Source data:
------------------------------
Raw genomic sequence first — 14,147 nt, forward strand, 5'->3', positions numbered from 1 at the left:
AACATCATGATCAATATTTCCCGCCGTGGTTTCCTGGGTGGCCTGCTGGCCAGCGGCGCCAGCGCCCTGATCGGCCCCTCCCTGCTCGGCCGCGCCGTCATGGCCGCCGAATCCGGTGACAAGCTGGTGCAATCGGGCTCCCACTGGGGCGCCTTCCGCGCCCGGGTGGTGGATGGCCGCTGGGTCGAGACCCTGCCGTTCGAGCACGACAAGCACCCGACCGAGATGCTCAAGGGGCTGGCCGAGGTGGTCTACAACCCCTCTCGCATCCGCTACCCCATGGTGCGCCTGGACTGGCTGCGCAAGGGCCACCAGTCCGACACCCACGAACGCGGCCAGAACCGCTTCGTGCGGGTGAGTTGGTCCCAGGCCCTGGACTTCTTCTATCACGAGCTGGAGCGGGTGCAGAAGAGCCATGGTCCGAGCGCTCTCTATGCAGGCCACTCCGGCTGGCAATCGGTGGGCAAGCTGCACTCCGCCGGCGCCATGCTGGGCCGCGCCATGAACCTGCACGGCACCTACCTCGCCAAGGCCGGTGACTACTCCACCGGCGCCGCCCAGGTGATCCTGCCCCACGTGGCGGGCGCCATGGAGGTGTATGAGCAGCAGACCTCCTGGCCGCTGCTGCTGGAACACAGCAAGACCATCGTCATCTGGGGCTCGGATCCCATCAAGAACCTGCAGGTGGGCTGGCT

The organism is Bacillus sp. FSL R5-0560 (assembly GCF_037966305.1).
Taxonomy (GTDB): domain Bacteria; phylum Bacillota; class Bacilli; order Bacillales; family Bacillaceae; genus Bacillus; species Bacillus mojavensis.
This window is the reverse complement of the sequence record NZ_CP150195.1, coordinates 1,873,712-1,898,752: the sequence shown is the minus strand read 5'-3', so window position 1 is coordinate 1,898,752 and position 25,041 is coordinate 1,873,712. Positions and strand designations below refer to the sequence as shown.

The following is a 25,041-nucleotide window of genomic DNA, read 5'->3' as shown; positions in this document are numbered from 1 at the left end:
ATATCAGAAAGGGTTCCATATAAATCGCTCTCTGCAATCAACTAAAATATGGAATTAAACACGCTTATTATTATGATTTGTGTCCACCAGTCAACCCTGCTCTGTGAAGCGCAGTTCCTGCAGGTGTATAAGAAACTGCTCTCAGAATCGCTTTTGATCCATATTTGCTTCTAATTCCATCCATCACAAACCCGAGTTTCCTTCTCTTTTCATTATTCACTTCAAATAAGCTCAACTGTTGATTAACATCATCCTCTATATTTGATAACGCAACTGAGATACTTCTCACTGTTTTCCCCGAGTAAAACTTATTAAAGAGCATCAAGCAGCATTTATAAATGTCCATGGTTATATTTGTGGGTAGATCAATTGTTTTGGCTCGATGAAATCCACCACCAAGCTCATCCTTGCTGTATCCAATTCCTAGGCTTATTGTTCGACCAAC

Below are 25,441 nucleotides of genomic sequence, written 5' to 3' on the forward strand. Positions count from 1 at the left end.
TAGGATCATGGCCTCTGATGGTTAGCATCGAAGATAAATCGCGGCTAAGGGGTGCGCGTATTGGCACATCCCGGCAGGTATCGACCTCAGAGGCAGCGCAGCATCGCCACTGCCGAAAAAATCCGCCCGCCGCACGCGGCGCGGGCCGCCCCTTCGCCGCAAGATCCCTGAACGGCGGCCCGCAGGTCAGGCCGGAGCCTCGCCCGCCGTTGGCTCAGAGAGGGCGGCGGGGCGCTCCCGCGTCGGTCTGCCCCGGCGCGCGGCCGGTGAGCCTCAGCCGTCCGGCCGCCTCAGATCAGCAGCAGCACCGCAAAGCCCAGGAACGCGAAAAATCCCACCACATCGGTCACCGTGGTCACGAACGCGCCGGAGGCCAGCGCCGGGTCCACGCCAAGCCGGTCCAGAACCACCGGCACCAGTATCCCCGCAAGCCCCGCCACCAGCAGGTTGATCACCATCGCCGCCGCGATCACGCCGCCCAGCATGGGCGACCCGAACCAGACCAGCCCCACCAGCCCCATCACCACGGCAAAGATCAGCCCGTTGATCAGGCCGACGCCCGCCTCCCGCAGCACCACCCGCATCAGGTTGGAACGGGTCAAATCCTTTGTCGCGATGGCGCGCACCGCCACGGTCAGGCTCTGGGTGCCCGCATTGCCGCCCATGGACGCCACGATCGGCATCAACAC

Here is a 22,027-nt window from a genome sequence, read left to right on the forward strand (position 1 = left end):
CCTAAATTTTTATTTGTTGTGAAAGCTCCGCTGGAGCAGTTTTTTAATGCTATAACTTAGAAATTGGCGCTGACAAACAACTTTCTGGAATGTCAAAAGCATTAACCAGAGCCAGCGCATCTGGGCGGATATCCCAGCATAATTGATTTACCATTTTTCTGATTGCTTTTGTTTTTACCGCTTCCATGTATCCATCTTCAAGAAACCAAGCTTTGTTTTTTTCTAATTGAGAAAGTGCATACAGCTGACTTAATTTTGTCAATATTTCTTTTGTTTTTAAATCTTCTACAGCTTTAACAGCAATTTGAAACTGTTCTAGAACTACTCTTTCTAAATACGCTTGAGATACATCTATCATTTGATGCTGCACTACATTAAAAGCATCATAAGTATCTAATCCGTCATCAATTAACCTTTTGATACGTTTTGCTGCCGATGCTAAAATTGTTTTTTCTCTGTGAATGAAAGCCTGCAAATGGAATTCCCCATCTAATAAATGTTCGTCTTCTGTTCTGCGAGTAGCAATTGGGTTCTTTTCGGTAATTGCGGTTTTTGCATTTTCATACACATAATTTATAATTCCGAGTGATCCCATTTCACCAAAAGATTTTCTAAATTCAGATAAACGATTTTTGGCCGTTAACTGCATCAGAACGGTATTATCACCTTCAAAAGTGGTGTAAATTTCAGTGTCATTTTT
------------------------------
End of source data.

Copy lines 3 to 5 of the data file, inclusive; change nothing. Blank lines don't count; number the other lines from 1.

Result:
The organism is Bacillus sp. FSL R5-0560 (assembly GCF_037966305.1).
Taxonomy (GTDB): domain Bacteria; phylum Bacillota; class Bacilli; order Bacillales; family Bacillaceae; genus Bacillus; species Bacillus mojavensis.
This window is the reverse complement of the sequence record NZ_CP150195.1, coordinates 1,873,712-1,898,752: the sequence shown is the minus strand read 5'-3', so window position 1 is coordinate 1,898,752 and position 25,041 is coordinate 1,873,712. Positions and strand designations below refer to the sequence as shown.